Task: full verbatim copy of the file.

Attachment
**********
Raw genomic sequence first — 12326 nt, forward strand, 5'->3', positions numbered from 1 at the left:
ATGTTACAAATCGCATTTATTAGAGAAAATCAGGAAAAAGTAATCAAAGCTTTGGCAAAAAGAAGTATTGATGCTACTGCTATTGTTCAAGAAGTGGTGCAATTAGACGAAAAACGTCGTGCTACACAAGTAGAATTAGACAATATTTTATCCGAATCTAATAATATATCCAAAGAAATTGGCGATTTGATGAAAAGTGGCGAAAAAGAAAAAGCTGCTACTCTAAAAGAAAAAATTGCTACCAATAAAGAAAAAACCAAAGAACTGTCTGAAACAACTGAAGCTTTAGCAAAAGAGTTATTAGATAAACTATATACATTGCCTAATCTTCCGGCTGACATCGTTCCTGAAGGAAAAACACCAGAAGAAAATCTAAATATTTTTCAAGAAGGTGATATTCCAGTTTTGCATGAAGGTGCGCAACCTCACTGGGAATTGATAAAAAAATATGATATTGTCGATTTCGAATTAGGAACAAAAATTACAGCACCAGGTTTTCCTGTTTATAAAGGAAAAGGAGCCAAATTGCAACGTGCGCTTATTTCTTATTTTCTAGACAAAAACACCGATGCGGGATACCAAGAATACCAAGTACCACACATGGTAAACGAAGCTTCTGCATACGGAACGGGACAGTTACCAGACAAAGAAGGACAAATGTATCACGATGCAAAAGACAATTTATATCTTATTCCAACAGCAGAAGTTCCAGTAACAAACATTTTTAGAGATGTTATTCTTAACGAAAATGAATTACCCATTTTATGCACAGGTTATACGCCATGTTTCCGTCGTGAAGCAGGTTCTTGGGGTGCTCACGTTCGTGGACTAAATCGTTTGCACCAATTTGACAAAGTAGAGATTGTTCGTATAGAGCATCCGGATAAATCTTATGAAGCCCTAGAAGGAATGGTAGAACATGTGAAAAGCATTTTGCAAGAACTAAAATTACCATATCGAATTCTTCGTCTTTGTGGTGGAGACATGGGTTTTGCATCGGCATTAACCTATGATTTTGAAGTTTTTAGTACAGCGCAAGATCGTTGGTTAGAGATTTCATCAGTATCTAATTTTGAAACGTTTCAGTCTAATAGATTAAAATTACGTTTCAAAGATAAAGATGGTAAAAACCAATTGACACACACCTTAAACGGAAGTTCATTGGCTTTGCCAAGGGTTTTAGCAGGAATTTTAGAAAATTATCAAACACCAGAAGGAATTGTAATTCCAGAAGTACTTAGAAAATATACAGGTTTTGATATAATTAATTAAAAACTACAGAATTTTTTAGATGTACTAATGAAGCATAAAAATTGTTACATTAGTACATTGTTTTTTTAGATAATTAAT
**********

Raw genomic sequence first — 12326 nt, forward strand, 5'->3', positions numbered from 1 at the left:
ATGTTACAAATCGCATTTATTAGAGAAAATCAGGAAAAAGTAATCAAAGCTTTGGCAAAAAGAAGTATTGATGCTACTGCTATTGTTCAAGAAGTGGTGCAATTAGACGAAAAACGTCGTGCTACACAAGTAGAATTAGACAATATTTTATCCGAATCTAATAATATATCCAAAGAAATTGGCGATTTGATGAAAAGTGGCGAAAAAGAAAAAGCTGCTACTCTAAAAGAAAAAATTGCTACCAATAAAGAAAAAACCAAAGAACTGTCTGAAACAACTGAAGCTTTAGCAAAAGAGTTATTAGATAAACTATATACATTGCCTAATCTTCCGGCTGACATCGTTCCTGAAGGAAAAACACCAGAAGAAAATCTAAATATTTTTCAAGAAGGTGATATTCCAGTTTTGCATGAAGGTGCGCAACCTCACTGGGAATTGATAAAAAAATATGATATTGTCGATTTCGAATTAGGAACAAAAATTACAGCACCAGGTTTTCCTGTTTATAAAGGAAAAGGAGCCAAATTGCAACGTGCGCTTATTTCTTATTTTCTAGACAAAAACACCGATGCGGGATACCAAGAATACCAAGTACCACACATGGTAAACGAAGCTTCTGCATACGGAACGGGACAGTTACCAGACAAAGAAGGACAAATGTATCACGATGCAAAAGACAATTTATATCTTATTCCAACAGCAGAAGTTCCAGTAACAAACATTTTTAGAGATGTTATTCTTAACGAAAATGAATTACCCATTTTATGCACAGGTTATACGCCATGTTTCCGTCGTGAAGCAGGTTCTTGGGGTGCTCACGTTCGTGGACTAAATCGTTTGCACCAATTTGACAAAGTAGAGATTGTTCGTATAGAGCATCCGGATAAATCTTATGAAGCCCTAGAAGGAATGGTAGAACATGTGAAAAGCATTTTGCAAGAACTAAAATTACCATATCGAATTCTTCGTCTTTGTGGTGGAGACATGGGTTTTGCATCGGCATTAACCTATGATTTTGAAGTTTTTAGTACAGCGCAAGATCGTTGGTTAGAGATTTCATCAGTATCTAATTTTGAAACGTTTCAGTCTAATAGATTAAAATTACGTTTCAAAGATAAAGATGGTAAAAACCAATTGACACACACCTTAAACGGAAGTTCATTGGCTTTGCCAAGGGTTTTAGCAGGAATTTTAGAAAATTATCAAACACCAGAAGGAATTGTAATTCCAGAAGTACTTAGAAAATATACAGGTTTTGATATAATTAATTAAAAACTACAGAATTTTTTAGATGTACTAATGAAGCATAAAAATTGTTACATTAGTACATTGTTTTTTTAGATAATTAAT